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(?) The Answer Guy (!)

By James T. Dennis, tag@lists.linuxgazette.net
Starshine Technical Services, http://www.starshine.org/

(?) Shell Scripting: Getting Host and User Names

From Darby Gilbert on Sat, 06 Feb 1999

(?) I am trying to write a batch file that will pick up the computer name for the naming convention. On NT 4.0 computers, it is no problem. Is there a way to write a batch file that will pick up the computer name and/or user name from the computer so that it will use it to name a file that is produced from the batch file? I have been trying all sorts of different things and also searching the web trying to find answers when I came accross your page. Any help would be greatly appreciated. Thank you.

Darby Gilbert

(!) Under Linux these (simple interpreted text programs) are called shell scripts (they are technically not "batch files" though the concept is the same).
To get the current "computer name" use the 'hostname' command. To assign that to a shell or environment variable use a command like:
... for the short version (in foo.example.org this command returns just "foo"). You can use:
THISHOST=$(hostname -f)
THISHOST=$(hostname --long)
... to get the "full" or "long" name (the host.domain string).
To get information about the current user (the one running the script) we use the 'id' command. Now, if we just use the command with no options it gives us output like:
	uid=500(jimd) gid=100(users)
(except that it's all on one line). This is informative for interactive use --- but far too ugly for elegant script parsing. So we use options to get just what we want:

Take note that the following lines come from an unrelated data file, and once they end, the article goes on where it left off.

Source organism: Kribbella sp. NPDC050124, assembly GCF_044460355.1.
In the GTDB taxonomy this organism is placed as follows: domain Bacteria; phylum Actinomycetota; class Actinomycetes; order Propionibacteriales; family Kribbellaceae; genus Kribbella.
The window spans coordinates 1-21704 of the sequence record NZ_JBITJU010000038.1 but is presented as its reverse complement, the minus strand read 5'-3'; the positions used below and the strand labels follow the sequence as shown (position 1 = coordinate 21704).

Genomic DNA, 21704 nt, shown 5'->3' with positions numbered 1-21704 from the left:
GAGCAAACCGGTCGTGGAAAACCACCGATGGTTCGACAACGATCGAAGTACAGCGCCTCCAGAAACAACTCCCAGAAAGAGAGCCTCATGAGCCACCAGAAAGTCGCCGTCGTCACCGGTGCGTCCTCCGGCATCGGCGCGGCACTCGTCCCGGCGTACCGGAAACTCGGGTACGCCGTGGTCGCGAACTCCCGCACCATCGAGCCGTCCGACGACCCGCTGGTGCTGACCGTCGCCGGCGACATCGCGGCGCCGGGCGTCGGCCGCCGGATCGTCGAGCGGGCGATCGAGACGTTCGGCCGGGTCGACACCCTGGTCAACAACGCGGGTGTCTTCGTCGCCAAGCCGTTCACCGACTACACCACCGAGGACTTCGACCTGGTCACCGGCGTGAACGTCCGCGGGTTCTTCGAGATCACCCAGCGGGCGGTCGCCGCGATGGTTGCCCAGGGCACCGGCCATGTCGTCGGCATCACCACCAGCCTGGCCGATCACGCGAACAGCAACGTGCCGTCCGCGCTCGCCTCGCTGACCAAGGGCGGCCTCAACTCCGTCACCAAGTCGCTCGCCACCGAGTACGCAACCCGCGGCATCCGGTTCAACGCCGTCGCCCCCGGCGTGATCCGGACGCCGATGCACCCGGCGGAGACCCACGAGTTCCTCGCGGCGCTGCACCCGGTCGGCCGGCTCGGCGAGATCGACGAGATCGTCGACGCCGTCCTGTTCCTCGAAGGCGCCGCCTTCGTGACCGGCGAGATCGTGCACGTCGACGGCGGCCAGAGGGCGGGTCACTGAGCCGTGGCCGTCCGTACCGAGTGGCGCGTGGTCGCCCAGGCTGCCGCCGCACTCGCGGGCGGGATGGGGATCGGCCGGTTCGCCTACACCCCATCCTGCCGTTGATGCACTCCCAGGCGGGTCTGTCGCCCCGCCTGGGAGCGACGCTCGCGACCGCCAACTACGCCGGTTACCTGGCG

USERNAME=$(id -un) UID=$(id -u) PRIMARYGROUP=$(id -gn) PRIMARYGID=$(id -g) GROUPLIST=$(id -Gn) GIDLIST=$(id -G)
In other words '/usr/bin/id' takes options -u (user) -g (primary group), -G (list of groups) and -n (names, not numeric IDs).
So you could construct a crude e-mail address for your user by using:
MYEMAIL="`id -un`@`hostname -f`"
... here I've used "backticks" (accent characters) which are the more common form of the "command substitution operator." Normally I use the $() form which is easier to read and nestable. I use it here only to demonstrate that they are the same (under bash and recent Korn shells at any rate).
Here's a simple shell script that takes your list of groups and walks through them one at a time:
GLIST=$(/usr/bin/id -Gn)
set -- $GLIST
while [ "$1" ]; do
echo $1
In this case I use a special form of the 'set' built-in command: which resets my list of command line arguments to the value specified. I could do that with just:
set $GLIST
... which sets $1 to the first string in $GLIST and $2 to the next one, etc. That would be pretty safe in this case (since I've never seen anyone create a group name starting with a dash). However it is better shell scripting practice to use the set's -- ("dash, dash") option which signifies the end of all options to the 'set' command forcing it to consider the rest of the command line items to be "arguments" (rather than options).
This is probably a bit confusing if you don't know about the 'set' command. Under bash and Korn shell (at least) you can use command like set -o noclobber (or set -C) to prevent the overwriting of existing files with shell redirection operators and set -o noglob (set -f) to disable filename expansion (the conversion by the shell of *.txt into a list of files that match that pattern). There are many other features supported by the typical Unix shell (Bourne family).
This discussion has focused entirely on Bourne shells. I don't use csh/tcsh much and don't recommend it for scripting (in which I'm in good company; see:
Csh Programming Considered Harmful

Copyright © 1999, James T. Dennis
Published in The Linux Gazette Issue 38 March 1999

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